Heads up, CEOs — corporate social responsibility may get you fired, study finds
Investing in product safety, employee diversity and carbon footprint reduction are all examples of corporate social responsibility (CSR) that can result in high praise for a chief executive — or get them fired — according to new research from the University of Notre Dame.
"Higher Highs and Lower Lows: The Role of Corporate Social Responsibility in CEO Dismissal" was published in the current issue of Strategic Management Journal by Tim Hubbard, assistant professor of management in Notre Dame's Mendoza College of Business, Dane Christensen of the University of Oregon and Scott Graffin from the University of Georgia. The study found that when CEOs choose to invest in CSR, it changes the likelihood they will be fired based on the firm's financial returns.
"If a CEO has invested in CSR and the firm performs poorly, they are much more likely to be dismissed," Hubbard says. "On the other hand, if they have invested in CSR and the firm performs well, they are less likely to be fired. This shows that CSR investments can be a double-edged sword — do well and they'll buffer you from dismissal, do poorly and you're more likely lose your job."
The research shows that the effects of a CEO's past investments in CSR are substantial and can linger.
"CEOs running firms with higher levels of CSR are 84 percent more likely to be dismissed when financial performance is poor, compared to their counterparts at firms with lower levels of CSR, Hubbard says. "However, research also indicates that prior CSR investments reduce a CEO's likelihood of dismissal by 53 percent when profits are higher."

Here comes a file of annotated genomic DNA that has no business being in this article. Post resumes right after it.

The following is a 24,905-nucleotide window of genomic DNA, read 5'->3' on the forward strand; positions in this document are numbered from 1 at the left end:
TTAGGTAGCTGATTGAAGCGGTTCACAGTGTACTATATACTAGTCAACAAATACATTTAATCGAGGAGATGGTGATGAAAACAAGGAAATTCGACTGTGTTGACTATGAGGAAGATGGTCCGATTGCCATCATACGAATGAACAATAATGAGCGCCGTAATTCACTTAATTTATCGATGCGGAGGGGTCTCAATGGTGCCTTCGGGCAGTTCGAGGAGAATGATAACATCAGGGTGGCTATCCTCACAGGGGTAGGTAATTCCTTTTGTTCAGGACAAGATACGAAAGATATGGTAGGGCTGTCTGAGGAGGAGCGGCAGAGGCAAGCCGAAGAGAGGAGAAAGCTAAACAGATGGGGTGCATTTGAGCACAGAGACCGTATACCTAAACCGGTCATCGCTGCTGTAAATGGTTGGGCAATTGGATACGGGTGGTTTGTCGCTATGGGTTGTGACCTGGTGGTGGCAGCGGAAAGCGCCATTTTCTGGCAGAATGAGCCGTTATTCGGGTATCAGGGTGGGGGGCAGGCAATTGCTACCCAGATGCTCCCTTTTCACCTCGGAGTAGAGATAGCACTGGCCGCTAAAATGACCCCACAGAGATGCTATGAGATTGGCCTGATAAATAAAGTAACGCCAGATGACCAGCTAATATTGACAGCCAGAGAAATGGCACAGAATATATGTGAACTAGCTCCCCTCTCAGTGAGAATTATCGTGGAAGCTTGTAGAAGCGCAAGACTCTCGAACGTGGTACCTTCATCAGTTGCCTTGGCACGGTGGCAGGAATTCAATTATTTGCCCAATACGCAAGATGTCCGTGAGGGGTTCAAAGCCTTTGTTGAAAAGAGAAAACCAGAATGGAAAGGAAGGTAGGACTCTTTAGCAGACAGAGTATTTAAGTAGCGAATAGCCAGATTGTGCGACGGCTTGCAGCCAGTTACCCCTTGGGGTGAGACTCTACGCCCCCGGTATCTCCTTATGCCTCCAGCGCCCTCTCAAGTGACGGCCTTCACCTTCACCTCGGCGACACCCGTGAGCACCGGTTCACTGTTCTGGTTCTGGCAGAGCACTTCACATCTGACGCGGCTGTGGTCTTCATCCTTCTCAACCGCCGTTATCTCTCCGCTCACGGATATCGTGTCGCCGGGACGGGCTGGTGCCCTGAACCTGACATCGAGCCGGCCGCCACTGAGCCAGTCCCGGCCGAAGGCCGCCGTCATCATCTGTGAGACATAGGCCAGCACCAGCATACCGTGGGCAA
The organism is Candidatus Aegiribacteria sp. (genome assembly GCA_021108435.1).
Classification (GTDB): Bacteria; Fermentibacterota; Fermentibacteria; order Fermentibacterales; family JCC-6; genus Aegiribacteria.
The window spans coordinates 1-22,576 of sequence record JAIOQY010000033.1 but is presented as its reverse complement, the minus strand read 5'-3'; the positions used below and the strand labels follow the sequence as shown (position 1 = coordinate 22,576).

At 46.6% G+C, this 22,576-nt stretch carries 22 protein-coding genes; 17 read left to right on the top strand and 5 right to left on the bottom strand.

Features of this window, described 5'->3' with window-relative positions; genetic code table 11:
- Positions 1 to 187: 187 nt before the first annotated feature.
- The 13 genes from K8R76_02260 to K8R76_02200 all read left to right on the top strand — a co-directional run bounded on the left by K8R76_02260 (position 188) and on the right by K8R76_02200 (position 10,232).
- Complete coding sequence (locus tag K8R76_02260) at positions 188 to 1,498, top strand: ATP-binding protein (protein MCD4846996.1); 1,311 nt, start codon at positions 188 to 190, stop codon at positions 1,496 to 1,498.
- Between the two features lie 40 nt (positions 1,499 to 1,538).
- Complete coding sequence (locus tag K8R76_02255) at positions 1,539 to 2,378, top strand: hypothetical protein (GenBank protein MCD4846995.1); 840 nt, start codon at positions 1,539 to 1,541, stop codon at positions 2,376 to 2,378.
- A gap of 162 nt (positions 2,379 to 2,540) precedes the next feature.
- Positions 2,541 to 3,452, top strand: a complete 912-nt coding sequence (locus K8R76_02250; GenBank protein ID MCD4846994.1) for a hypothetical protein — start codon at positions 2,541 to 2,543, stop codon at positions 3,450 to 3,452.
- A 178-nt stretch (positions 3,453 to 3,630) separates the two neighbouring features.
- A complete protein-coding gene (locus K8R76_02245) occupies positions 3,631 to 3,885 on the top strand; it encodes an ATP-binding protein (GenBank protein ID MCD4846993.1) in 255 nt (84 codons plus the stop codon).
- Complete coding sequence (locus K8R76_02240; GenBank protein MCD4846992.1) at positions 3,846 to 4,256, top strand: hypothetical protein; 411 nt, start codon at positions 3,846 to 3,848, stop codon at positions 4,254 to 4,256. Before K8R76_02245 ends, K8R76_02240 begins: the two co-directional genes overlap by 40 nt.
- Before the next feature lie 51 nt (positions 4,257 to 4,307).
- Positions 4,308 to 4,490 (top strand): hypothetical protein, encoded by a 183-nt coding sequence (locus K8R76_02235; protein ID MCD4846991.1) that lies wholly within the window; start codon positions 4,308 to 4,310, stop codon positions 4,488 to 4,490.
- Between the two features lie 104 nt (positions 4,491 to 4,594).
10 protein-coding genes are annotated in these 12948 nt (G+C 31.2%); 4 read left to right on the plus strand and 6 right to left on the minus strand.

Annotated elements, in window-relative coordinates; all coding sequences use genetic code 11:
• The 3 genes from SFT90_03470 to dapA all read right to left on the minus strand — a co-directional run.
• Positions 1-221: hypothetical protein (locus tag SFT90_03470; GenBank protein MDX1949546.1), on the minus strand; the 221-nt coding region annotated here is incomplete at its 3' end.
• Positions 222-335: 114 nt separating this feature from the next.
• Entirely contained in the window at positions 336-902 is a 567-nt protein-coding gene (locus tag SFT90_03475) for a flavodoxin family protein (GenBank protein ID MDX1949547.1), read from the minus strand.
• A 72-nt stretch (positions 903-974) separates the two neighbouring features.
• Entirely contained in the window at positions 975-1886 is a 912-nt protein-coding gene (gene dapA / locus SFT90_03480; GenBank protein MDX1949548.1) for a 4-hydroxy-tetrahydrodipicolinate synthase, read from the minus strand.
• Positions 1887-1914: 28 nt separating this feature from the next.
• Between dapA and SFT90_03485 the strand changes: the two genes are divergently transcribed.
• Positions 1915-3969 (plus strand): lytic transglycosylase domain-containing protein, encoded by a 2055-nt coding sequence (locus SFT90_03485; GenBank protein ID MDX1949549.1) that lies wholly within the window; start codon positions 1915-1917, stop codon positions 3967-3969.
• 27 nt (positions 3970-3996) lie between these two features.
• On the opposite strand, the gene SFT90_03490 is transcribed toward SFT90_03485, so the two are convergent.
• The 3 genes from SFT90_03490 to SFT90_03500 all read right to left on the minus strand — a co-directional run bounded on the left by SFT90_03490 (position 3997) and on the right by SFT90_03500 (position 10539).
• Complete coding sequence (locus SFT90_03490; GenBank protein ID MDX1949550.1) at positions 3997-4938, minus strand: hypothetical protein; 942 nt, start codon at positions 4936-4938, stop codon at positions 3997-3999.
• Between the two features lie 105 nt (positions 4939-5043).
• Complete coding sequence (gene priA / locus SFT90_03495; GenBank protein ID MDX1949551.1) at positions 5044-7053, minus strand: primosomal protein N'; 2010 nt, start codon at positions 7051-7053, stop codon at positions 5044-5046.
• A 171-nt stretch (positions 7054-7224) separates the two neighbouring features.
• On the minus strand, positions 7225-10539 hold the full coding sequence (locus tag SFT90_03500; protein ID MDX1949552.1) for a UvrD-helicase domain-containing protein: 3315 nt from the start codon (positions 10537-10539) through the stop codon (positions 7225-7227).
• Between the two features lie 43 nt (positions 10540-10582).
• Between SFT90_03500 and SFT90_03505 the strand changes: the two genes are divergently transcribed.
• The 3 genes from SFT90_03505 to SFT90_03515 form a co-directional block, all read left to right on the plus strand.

The researchers examined all CEO transitions in the Fortune 500 from 2003 to 2008 to assess whether or not they were voluntary or the CEO was fired. They looked at each firm's prior corporate social activities based on third-party assessments and their financial performance, then assessed how CSR and financial returns work together to lead to CEO dismissal.
"It's important for us to understand the personal consequences CEOs face when investing in CSR," Hubbard says. "Investments in CSR continue to rise and they are becoming an integral part of modern corporations. At the same time, these highly visible investments are not always profitable. Indeed, studies have not been conclusive on whether there is a clear link between CSR investments and profitability. This leads these highly visible decisions to be scrutinized and contested."
Consequently, stakeholders interested in seeing a CSR uptick, should understand CEOs make such investments at great personal risk.
"The purpose of a company is to produce a profit, but it's also becoming well accepted that this should be accomplished in a socially responsible manner," Hubbard says. "If shareholders and boards expect CEOs to take these actions, they may need to consider incentives and compensation schemes that protect them in some way. That would help the CEO to be more comfortable making these contentious, highly scrutinized investments."
Specializing in behavioral strategy, Hubbard teaches strategic management. His research focuses on the social and cognitive factors that influence behavior, examining CEO dismissals, personality, reputations, status and celebrity, performance, compensation and political orientation of CEOs.
Prior to entering academia, Hubbard worked in a number of positions for Caterpillar and as a senior strategy consultant for IBM, where his clients included General Motors, Visteon, DuPont and Royal Dutch Shell.